New York “Per Se” DWI Lawyer
Most people have heard of DUI (driving under the influence) and DWI (driving while intoxicated) charges. Every state has similar charges about impaired driving. In New York, there are multiple charges related to driving under the influence of alcohol or drugs. Every one of those charges is based on how impaired the driver is, and impairment is determined based on the driver’s blood alcohol content (“BAC”) level. If a driver’s BAC level reaches a certain limit, they are considered intoxicated, or legally “drunk.” The legal limit of intoxication in New York is 0.08%. Thus, any driver with a BAC of 0.08% or more is intoxicated and will be charged with a DWI.
What is Per Se DWI?
The most basic alcohol-related driving charge in every state, including New York, is a DWI. Commonly known as “drunk driving,” intoxicated driving is actually a legal term used to define a criminal charge. This basic DWI charge is often referred to as a “per se” DWI. This means that a driver is operating a motor vehicle with a BAC level of at least 0.08%. Legally drunk drivers can be criminally charged with a DWI. There are lesser charges for drivers that are not intoxicated but are still impaired, or under the influence of alcohol. A legally impaired driver has a BAC level between 0.05% and 0.07%, and can be charged with Driving While Ability Impaired (DWAI).
When an intoxicated driver is pulled over, the police officer can use certain tests to determine what the driver’s BAC is. The purpose of these tests is to determine whether the driver is impaired or intoxicated. There are several tests that can be administered by the officer, including chemical tests that measure the driver’s BAC. The most common of these chemical tests is the breath test, typically called the breathalyzer. Other chemical tests use the driver’s urine or blood to test the BAC level. Other commonly used sobriety tests include balance and coordination tests. However, these tests do not measure BAC levels. If the driver is found to be intoxicated, the officer can arrest them and charge them with a DWI.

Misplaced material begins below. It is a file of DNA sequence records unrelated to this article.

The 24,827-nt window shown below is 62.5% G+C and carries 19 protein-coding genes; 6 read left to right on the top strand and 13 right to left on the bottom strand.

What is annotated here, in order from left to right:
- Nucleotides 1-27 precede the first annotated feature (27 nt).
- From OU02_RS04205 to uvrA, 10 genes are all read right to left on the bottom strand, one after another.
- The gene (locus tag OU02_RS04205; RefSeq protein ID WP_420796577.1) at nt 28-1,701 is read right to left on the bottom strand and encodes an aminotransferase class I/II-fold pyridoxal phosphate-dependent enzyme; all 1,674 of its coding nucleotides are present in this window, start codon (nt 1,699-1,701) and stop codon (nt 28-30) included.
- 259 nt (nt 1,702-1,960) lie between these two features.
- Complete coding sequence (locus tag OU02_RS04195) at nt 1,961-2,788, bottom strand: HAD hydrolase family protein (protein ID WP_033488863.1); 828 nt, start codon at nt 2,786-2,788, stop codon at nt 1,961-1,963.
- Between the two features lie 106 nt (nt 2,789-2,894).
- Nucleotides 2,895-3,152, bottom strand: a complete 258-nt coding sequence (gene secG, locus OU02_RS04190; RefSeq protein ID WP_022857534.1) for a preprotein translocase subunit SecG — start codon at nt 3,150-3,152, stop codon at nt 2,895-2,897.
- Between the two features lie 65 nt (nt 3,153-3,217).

What Are the Penalties for a DWI?
A per se DWI is a misdemeanor criminal charge. The penalties for a DWI can depend on whether the driver has any prior DWI convictions. For first time offenders, a conviction on a per se DWI charge can lead to any of the following:
- Up to 1 year in jail;
- A maximum fine of $1,000 and a surcharge of $400;
- A 6-month license revocation; and
- Required installation/maintenance of ignition interlock device for up to 1 year.
If you or someone you know has been charged with a DWI or similar charge, call the DWI lawyers at Nave DWI Defense Attorneys. A DWI charge is a serious criminal charge that can lead to severe consequences, including fines and jail time. Because of the potential consequences, you need to hire experienced New York DWI attorneys who understand the law. Our team has the experience and knowledge to help you. We have successfully represented countless New York drivers, and we can help you too. Contact us today for a free case evaluation.
DISCLAIMER: The exclusive purpose of this article is educational and it is not intended as either legal advice or a general solution to any specific legal problem. Corporate offices for Nave DWI Defense Attorneys are located at 432 N. Franklin Street, Suite 80, Syracuse, NY 13204; Telephone No.: 1-866-792-7800. Prior results do not guarantee a similar outcome. Attorney Advertising.